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Career Advice:
Choosing a career that's right for you is a difficult thing to do. Make no mistake - most people at some point in their lives need some career advice. Whether it's from a professional career coach or from a career advice site such as this, or even from friends and family - sometimes you just need a help along with things! Our career advice section has free information and advice for job seekers.

Our free career advice section contain information on how to progress your career as you want and not how circumstances or situations dictate! Take control of your own future and find some career advice that is relevant to you!

• Create a good impression in your new job!
• Maximising your free time at work
• Salary Negotiation - is that your best offer?

Create a good impression in your new job!
Congratulations! You've just been appointed to your new job.
Now the real work begins.

• It is important from the beginning to convince your new employers that, in selecting you, they have made the right choice.
• Demonstrate that you are highly-motivated and eager to get started.
• Discuss your duties and responsibilities; and establish your priorities. Set challenging, but achievable, short-term and long-term goals.
• To enable you to fit in quickly, find out as much you can about your company and its organisational structure.
• Identify the most successful and highly valued people in the firm and analyse the reasons for their success. Use them as your role models. Associate with colleagues who are perceived as ideal employees.
• Prepare carefully for meetings with your boss. Try to anticipate questions and be ready with positive and considered responses. Make sure you are always well-informed. Keep up to date on current issues.
• Learn all you can about problem-solving techniques.
When you are given a problem to solve, tackle it enthusiastically and systematically.
• Establish a reputation as a good team player by developing good working relationships and cultivating friendships with as wide a range of people in the company as possible.
• Participate fully in your company's training programme; and avail of all opportunities to extend your knowledge and develop work-related skills.
• Learn from your own mistakes and the mistakes of others.
• Do more than is specified in your contract. Volunteer for assignments that will help raise your profile within the company.
• Complete all work on time. Don't make promises unless you are sure you can deliver.
• Develop a reputation for honesty, loyalty and integrity.
• Since your job description will form the basis of your performance appraisal, it is important to review it regularly.

Maximising your free time at work
There are always times in every job where you have nothing to do. For some it's a bonus - a break from the routine - for others it's dull and boring.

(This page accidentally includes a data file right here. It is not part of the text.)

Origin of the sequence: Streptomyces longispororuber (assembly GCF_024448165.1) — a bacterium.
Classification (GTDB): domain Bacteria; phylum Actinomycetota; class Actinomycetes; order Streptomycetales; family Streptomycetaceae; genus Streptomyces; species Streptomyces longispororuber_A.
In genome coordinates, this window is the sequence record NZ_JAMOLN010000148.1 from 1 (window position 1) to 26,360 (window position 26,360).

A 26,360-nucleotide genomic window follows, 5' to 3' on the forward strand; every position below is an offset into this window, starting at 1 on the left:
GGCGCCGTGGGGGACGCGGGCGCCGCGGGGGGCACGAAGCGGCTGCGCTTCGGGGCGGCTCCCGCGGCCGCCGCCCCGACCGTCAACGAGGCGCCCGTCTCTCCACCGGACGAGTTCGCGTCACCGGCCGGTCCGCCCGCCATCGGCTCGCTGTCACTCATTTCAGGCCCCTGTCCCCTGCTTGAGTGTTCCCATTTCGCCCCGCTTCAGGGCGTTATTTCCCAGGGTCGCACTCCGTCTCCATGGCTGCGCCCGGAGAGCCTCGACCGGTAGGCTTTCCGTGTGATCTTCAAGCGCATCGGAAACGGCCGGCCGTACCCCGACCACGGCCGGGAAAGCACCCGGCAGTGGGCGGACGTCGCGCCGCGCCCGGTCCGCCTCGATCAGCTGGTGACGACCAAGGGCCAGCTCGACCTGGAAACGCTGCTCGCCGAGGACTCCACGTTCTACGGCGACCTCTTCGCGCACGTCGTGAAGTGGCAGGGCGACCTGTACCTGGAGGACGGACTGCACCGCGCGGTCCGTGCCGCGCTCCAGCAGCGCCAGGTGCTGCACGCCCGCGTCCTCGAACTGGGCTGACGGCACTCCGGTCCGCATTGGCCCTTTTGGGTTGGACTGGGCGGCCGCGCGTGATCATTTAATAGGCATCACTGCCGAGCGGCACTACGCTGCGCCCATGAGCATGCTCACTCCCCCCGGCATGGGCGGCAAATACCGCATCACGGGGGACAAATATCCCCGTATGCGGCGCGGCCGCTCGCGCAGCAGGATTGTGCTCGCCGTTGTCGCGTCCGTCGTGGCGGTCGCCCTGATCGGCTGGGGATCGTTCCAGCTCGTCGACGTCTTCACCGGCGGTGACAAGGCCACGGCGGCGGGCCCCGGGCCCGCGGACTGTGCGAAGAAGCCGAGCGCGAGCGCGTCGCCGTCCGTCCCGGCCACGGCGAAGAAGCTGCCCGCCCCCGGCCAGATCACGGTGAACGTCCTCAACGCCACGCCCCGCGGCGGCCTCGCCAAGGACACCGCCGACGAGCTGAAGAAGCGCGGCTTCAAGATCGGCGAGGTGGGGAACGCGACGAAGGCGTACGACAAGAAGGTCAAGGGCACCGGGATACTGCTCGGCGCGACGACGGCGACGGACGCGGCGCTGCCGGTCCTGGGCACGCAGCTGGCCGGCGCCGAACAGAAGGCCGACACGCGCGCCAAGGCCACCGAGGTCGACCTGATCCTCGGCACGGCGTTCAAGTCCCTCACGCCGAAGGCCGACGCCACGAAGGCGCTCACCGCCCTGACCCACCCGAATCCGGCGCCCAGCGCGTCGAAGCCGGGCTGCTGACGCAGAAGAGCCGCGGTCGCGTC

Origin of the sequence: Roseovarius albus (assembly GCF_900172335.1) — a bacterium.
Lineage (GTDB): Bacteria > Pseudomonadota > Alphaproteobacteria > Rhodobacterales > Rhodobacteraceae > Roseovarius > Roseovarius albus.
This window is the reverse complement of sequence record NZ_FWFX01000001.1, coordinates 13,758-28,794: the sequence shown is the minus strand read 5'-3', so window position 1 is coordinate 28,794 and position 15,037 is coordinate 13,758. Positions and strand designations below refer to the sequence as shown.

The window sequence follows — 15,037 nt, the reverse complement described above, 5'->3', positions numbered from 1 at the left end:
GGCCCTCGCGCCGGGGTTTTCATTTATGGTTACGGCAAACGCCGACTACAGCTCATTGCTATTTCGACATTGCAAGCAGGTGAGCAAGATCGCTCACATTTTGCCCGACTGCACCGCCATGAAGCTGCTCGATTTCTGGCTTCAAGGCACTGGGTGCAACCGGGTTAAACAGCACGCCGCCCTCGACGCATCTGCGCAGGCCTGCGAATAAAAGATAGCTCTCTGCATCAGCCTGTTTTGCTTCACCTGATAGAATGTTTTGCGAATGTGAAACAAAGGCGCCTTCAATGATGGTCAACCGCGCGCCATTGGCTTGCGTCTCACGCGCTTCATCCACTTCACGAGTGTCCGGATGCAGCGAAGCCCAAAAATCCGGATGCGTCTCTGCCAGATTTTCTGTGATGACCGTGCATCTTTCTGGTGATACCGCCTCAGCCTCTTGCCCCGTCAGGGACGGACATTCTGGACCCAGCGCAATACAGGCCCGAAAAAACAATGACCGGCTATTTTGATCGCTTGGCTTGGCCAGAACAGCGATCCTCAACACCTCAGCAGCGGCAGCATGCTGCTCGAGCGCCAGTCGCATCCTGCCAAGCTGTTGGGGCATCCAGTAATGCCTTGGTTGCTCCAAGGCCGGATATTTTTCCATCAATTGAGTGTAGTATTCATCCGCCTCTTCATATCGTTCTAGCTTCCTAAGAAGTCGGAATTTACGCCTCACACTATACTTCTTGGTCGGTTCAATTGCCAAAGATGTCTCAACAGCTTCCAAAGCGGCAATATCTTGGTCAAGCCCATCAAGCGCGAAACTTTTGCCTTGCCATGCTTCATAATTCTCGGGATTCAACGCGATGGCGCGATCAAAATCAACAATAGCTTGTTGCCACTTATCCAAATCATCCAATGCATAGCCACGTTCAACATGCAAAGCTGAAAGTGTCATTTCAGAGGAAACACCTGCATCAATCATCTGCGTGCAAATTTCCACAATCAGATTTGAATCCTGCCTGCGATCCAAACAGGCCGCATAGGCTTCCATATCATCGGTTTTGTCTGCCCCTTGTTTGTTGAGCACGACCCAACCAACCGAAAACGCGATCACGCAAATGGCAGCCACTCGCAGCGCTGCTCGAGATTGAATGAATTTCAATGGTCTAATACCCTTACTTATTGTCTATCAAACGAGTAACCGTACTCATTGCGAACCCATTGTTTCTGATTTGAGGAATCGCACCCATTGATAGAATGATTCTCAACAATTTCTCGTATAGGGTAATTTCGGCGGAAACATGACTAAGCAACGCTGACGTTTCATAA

This article will look at how you can make best use of your free time at work (or skive and get away with it!).

Is there anything you should be doing right now?
Be honest - do you really have spare time just now or is there something you can be getting on with?
We all have stuff that doesn't have to be done right away, so sometimes we put things aside and have a break, don't we? Or is it just me?
Motivating yourself to start that task you have been putting off can be difficult, so here are a few tips to get the ball rolling:

  • Make a list of what you need to do.
  • Break each task down into sub tasks - you will find these much more manageable (and less daunting!).
  • Just start from the beginning and work your way down the list. Before you
  • know it, your task will be complete!
It is always difficult to get started on something new if you have no particular interest in the task at hand. But, you have to remember that regardless if it is your job to do or not, then it has to be done.

So you do have free time after all?
OK, you have done all that you need to, so what now?

Well, it really depends on your own work ethics. Do you want to progress your career and skills or do you just want to pass the time until the end of your shift?
No-one is judging you here - you need to do what you are comfortable with - it's your life after all!

I don't believe in imposing ethics and morals onto individuals (organisations are a whole different story though, but that's for another article!).
You have to do what you are comfortable with.
But please don't mistake comfort for complacency!

It is all too easy for you to sit back and do nothing while your own ambitions remain unachieved. I know - I did it for way too long!

You can do two things with your time:
  • Work at achieving your ambitions.
  • Or not.

  • Work towards your goals.
    You may already be heading along your desired career path or you may be way off it. Either way, you can use you free time to help yourself along the way.

    If you are in a situation at work that you are happy with, ie, you like the company you are working for and are in a job you like, then you should do what you can to be the best you can be.
    Whatever you do, you will show those around you that you are dedicated to your job.
    If you are not in your ideal job, then you can use the time to do what it takes to get your ideal job:
  • Find out what the requirements are.
  • Match these to your own skills.
  • Identify areas that need addressed.
  • Work on them!

  • If you find yourself in the position of not being in a job you like within a company you don't want to work for, then all you can do is look for a better job!
    I found myself in many temp jobs that left me with nothing to do and I used some of the time to look for other work. Generally temp employers are fine with you applying for other jobs if you having nothing else to do.

    But, if you work in a permanent position, you may want to be a bit more discrete!
    Some things you can do: